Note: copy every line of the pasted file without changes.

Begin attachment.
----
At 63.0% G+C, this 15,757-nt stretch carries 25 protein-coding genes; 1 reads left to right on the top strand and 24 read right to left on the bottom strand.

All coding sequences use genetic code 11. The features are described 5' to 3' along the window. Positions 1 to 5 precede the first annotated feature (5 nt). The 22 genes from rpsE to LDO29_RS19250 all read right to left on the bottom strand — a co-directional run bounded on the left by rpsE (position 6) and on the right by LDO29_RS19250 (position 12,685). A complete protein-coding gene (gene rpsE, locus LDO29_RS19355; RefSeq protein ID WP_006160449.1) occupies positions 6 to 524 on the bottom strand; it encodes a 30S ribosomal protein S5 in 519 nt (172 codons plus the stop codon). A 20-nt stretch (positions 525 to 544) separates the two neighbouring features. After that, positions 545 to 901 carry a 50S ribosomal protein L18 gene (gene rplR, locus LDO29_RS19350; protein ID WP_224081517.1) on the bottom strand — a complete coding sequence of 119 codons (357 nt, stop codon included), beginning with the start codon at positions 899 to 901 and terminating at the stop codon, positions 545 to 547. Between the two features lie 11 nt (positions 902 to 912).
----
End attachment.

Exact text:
At 63.0% G+C, this 15,757-nt stretch carries 25 protein-coding genes; 1 reads left to right on the top strand and 24 read right to left on the bottom strand.

All coding sequences use genetic code 11. The features are described 5' to 3' along the window. Positions 1 to 5 precede the first annotated feature (5 nt). The 22 genes from rpsE to LDO29_RS19250 all read right to left on the bottom strand — a co-directional run bounded on the left by rpsE (position 6) and on the right by LDO29_RS19250 (position 12,685). A complete protein-coding gene (gene rpsE, locus LDO29_RS19355; RefSeq protein ID WP_006160449.1) occupies positions 6 to 524 on the bottom strand; it encodes a 30S ribosomal protein S5 in 519 nt (172 codons plus the stop codon). A 20-nt stretch (positions 525 to 544) separates the two neighbouring features. After that, positions 545 to 901 carry a 50S ribosomal protein L18 gene (gene rplR, locus LDO29_RS19350; protein ID WP_224081517.1) on the bottom strand — a complete coding sequence of 119 codons (357 nt, stop codon included), beginning with the start codon at positions 899 to 901 and terminating at the stop codon, positions 545 to 547. Between the two features lie 11 nt (positions 902 to 912).